One thing Letarte did for Earnhardt was provide him with a constant stream of positive reinforcement. During bad times on the track, Earnhardt can sound very mopey and out of answers on his radio. Letarte knew that sometimes Earnhardt just needed a pat on the back, and especially early in their partnership would try to build his driver back up when Earnhardt would start sinking into one of his darker moods.

So what will NASCAR's most popular driver for the past 12 years ask Ives to do first?

"I'm going to try to teach him how to cheerlead a little bit," Earnhardt said jokingly. Later, though, he addressed the topic more seriously.

"I need to be a man enough and professional enough to not have to have a cheerleader," Earnhardt said. "I need to be real self-conscious not to put the onus on Greg like, 'Man, I'm beat down. You're going to have to inflate me back up and get me excited and hopeful.' I've got to be responsible for that myself as an adult."

Unlike Gordon, Earnhardt has never won an overall championship at NASCAR'S highest level. Gordon has four of them.

"I'd love to win a championship," said Earnhardt, who has won 23 individual races at the Sprint Cup level but has never finished higher than third in a season. "We try every year to win that championship. It's either in the cards for me, or it's not."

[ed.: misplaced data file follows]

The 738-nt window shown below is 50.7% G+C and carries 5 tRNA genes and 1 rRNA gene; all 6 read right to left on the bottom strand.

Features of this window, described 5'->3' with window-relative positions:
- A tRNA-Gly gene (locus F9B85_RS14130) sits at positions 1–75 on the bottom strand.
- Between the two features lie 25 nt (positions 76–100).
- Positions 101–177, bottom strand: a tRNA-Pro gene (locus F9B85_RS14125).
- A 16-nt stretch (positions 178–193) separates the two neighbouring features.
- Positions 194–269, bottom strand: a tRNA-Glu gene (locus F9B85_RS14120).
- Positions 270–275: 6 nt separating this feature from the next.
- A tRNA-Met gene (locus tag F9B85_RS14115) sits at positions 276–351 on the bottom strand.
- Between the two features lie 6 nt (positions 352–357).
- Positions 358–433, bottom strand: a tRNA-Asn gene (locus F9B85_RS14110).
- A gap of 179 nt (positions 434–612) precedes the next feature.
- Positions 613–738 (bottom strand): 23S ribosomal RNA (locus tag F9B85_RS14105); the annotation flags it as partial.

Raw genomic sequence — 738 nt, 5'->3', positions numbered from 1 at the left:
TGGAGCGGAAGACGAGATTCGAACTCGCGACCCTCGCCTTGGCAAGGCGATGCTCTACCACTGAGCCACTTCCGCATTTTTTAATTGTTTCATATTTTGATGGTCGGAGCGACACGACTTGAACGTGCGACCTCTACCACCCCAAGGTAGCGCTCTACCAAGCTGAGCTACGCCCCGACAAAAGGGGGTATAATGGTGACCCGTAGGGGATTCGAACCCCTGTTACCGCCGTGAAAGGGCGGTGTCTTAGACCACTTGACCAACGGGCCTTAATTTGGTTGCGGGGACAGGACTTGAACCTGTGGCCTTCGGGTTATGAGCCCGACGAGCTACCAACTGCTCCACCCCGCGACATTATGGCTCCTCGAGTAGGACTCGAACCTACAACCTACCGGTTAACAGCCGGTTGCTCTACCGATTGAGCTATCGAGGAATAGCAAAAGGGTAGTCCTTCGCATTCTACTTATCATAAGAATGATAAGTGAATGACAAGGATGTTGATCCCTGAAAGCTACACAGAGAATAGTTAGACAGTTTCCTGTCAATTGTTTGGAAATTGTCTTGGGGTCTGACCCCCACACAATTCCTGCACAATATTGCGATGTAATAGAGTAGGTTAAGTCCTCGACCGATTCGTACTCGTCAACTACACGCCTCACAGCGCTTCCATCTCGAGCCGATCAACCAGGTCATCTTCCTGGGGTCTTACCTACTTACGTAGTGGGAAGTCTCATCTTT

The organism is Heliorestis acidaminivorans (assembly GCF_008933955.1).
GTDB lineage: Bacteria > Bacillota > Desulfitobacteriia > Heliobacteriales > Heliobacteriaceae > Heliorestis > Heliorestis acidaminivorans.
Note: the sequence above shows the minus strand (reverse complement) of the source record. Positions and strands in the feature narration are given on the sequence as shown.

Letarte helped teach Earnhardt how important it was to be at the track longer and to be more available to the crew so his input would more naturally flow into the car's design. Earnhardt is hands-on enough that the other day when he and Ives were doing a photo shoot for Nationwide, Earnhardt decided the show car was set too high off the ground to look realistic. He and Ives adjusted it themselves on pit road.

Earnhardt got a laugh out of the situation when he realized how detail-oriented Ives can be.

"While we were doing that," Earnhardt said, "Greg made a list of about 25 other things wrong with the show car and gave it to the guy who's in control of our show car program. Greg is a details guy. That's been really entertaining for me."

It's unclear how that sort of approach will work with Earnhardt -- there are many times through his life he has not sweated the small stuff -- but he is hoping for the best. Earnhardt is not sure how many years he's got left. But after Gordon's retirement, he hears the tick of the clock more often. The concessions he has made to age so far are modest, but they do exist.

"I haven't had anything crop up that's reminded me of how old I am," Earnhardt said, "other than I can't eat chicken wings and pizza every day like I used to. And I do have to work out to make sure I fit into the [fire]suit I wore last year. What I eat during the wintertime is important. During the season, the racing sort of eats the calories out of me. I don't really have to work out too much. But I know the older I get, the harder it gets to stay the same size and the same weight. I know that for sure."